11. Lt. Ub

    Lt. Ub Senior Member

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    I did it without - my best section on the MCAT was the physical sciences. Calculus is just plain unnecessary. But if you enjoy it, hey...
     
  12. Doc Holliday

    Doc Holliday Enzyme Regulators, Ride!

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    I took physics w/o calculus. The Univ of Washington course catalog describes the course sequence as, "suitable for students majoring in technically oriented fields other than engineering or the physical sciences." Personally, I find the life sciences more interesting and gratifying.

    It seems absurd to me that an Adcom would sit around the table and talk about interviewed applicants only to conclude that the guy who took physics with calculus is the better choice. I'm not suggesting that academic rigor is a non-factor, but rather at the interview stage your motivation for medicine and committment to community might be more relevant. ;) -dh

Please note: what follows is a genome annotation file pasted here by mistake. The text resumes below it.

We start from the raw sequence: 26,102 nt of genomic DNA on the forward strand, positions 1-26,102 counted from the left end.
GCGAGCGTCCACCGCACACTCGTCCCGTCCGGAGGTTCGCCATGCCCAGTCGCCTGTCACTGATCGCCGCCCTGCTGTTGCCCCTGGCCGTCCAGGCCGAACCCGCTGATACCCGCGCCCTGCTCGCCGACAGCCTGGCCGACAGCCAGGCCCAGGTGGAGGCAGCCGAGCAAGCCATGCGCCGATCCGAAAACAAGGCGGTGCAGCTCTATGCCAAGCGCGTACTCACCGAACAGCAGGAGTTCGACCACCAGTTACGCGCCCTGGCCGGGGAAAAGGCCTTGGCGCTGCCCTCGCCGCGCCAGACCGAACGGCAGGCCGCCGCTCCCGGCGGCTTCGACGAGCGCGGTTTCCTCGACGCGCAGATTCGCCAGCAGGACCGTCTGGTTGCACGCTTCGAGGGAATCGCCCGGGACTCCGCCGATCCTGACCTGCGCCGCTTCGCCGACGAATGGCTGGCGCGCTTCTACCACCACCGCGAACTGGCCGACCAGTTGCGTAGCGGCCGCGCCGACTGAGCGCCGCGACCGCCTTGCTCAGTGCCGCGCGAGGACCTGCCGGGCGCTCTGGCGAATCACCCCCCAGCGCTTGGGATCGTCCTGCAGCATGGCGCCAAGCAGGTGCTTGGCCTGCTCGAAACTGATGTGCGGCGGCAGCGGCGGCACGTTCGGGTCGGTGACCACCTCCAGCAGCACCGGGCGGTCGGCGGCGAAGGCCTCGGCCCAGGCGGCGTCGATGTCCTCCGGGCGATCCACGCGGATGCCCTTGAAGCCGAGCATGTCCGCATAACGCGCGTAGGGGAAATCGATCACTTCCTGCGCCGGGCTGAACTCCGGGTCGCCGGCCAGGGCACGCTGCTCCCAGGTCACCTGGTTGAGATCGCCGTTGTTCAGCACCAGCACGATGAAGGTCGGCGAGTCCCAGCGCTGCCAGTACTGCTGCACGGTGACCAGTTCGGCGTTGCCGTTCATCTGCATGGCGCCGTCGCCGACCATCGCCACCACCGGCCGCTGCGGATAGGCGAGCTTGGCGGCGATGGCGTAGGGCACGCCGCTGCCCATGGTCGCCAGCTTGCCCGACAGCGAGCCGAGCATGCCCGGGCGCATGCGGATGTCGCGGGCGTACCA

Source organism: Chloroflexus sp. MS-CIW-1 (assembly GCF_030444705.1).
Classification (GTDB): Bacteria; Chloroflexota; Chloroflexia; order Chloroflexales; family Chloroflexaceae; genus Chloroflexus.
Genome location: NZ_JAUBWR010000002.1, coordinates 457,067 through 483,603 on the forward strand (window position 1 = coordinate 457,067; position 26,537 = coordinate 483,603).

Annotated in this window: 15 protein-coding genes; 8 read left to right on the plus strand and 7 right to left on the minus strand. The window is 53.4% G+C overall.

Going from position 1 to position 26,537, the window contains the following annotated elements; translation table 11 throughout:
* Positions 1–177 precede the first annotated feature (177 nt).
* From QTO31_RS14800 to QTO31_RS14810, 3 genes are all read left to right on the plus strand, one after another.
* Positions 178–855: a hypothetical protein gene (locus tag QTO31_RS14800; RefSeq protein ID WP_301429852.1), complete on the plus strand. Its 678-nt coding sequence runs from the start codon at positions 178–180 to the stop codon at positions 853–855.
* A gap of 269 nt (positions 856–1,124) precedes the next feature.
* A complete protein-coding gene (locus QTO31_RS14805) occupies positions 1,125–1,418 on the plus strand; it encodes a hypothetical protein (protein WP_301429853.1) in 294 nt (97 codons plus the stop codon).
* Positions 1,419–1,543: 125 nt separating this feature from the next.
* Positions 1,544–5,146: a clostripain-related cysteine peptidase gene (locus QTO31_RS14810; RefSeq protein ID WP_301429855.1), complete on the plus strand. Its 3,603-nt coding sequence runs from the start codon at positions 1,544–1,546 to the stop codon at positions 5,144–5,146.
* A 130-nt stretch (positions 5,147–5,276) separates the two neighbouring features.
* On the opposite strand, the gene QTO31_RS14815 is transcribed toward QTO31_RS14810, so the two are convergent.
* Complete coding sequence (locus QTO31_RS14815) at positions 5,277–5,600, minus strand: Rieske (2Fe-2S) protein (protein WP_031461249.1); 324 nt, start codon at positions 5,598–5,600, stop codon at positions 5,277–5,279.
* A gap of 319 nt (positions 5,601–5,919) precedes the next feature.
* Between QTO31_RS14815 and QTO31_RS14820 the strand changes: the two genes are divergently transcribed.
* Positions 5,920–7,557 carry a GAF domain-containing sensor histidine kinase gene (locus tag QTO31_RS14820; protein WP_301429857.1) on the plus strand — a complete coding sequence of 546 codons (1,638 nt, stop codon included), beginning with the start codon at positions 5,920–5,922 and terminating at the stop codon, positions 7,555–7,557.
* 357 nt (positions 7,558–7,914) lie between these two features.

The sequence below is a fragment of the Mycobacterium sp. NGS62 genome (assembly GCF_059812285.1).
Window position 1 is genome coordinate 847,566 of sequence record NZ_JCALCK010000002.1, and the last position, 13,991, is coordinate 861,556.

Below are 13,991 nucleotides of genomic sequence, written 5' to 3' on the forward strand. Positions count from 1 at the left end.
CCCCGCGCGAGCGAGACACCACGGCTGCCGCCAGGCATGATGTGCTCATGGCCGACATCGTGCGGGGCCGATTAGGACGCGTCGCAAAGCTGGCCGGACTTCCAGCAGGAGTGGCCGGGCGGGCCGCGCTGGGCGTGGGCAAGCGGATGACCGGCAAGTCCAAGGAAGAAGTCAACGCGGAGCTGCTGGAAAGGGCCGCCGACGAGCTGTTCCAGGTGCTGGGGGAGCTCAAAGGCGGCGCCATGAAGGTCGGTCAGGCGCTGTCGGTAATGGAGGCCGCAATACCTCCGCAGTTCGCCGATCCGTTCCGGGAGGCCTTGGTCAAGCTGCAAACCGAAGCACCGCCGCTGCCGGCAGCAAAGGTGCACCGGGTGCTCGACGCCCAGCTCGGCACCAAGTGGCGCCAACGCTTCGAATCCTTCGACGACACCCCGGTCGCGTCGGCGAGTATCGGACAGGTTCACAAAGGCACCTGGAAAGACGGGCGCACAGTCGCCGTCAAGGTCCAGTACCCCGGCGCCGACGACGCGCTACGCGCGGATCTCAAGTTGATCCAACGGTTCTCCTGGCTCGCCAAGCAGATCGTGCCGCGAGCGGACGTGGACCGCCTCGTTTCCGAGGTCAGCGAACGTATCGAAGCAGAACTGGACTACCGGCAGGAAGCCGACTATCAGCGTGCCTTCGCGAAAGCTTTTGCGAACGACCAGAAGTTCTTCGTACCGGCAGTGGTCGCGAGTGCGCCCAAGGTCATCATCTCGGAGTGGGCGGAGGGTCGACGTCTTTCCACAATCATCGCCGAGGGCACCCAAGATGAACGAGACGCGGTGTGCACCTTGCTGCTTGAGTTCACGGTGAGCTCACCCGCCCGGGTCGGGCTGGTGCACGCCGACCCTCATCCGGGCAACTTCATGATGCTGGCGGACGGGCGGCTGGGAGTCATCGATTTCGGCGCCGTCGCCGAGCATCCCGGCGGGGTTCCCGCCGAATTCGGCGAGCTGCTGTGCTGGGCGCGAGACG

13. The Hulk

    The Hulk Official Green Monster

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    Good point geromine, particularly about the understanding with calculus. Reading your e-mail made me remember one of my most exciting academic moments in highschool... when I realized the first deriv. of distance was velocity, and the second derivative was acceleration. Calculus just made the concepts seem to fit together better.
     
  14. gotgirth

    gotgirth Greatest Icon in Wrestlng

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    With regards to 1:

    Both the calculus and non-calculus based courses should have a good amount of trigonometry in it - this is going to be necessary when you break things into components regardless of if you are using calculus or not...i.e. it isn't a matter of "calculus vs. trig" but rather a matter of "calculus+trig vs. trig".

    With regards to 2:

    True regarding the same topics being covered, but depending on the school which you attend, the calculus based course may cover topics more in depth/at a greater level of complexity. In the calculus based course here at my school (U of Illinois), calculus itself is rarely used when you actually solve problems. But the problems you solve are significantly more difficult than in the non-calculus course.